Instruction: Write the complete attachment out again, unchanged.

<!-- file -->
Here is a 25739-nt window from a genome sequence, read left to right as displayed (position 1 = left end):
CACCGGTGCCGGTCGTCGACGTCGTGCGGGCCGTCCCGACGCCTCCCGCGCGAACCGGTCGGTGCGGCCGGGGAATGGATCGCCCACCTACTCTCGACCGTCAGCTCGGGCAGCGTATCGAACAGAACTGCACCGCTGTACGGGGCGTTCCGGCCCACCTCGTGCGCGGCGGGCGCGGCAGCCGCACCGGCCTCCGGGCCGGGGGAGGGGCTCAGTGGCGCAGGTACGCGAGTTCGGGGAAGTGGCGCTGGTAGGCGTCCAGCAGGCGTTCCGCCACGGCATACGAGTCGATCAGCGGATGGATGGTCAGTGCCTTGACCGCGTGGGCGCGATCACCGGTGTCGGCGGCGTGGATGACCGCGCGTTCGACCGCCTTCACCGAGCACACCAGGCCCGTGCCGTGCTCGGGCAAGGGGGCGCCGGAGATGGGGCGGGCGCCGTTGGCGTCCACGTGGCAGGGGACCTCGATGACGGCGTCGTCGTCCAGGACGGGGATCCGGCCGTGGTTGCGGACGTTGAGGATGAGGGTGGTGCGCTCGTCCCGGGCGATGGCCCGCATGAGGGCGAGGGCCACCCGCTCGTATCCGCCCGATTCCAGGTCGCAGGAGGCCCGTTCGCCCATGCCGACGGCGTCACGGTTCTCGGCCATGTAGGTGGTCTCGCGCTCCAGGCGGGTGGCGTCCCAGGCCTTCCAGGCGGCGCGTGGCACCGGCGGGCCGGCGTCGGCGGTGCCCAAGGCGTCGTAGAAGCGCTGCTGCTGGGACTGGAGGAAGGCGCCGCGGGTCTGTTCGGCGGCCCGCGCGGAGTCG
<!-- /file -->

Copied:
Here is a 25739-nt window from a genome sequence, read left to right as displayed (position 1 = left end):
CACCGGTGCCGGTCGTCGACGTCGTGCGGGCCGTCCCGACGCCTCCCGCGCGAACCGGTCGGTGCGGCCGGGGAATGGATCGCCCACCTACTCTCGACCGTCAGCTCGGGCAGCGTATCGAACAGAACTGCACCGCTGTACGGGGCGTTCCGGCCCACCTCGTGCGCGGCGGGCGCGGCAGCCGCACCGGCCTCCGGGCCGGGGGAGGGGCTCAGTGGCGCAGGTACGCGAGTTCGGGGAAGTGGCGCTGGTAGGCGTCCAGCAGGCGTTCCGCCACGGCATACGAGTCGATCAGCGGATGGATGGTCAGTGCCTTGACCGCGTGGGCGCGATCACCGGTGTCGGCGGCGTGGATGACCGCGCGTTCGACCGCCTTCACCGAGCACACCAGGCCCGTGCCGTGCTCGGGCAAGGGGGCGCCGGAGATGGGGCGGGCGCCGTTGGCGTCCACGTGGCAGGGGACCTCGATGACGGCGTCGTCGTCCAGGACGGGGATCCGGCCGTGGTTGCGGACGTTGAGGATGAGGGTGGTGCGCTCGTCCCGGGCGATGGCCCGCATGAGGGCGAGGGCCACCCGCTCGTATCCGCCCGATTCCAGGTCGCAGGAGGCCCGTTCGCCCATGCCGACGGCGTCACGGTTCTCGGCCATGTAGGTGGTCTCGCGCTCCAGGCGGGTGGCGTCCCAGGCCTTCCAGGCGGCGCGTGGCACCGGCGGGCCGGCGTCGGCGGTGCCCAAGGCGTCGTAGAAGCGCTGCTGCTGGGACTGGAGGAAGGCGCCGCGGGTCTGTTCGGCGGCCCGCGCGGAGTCG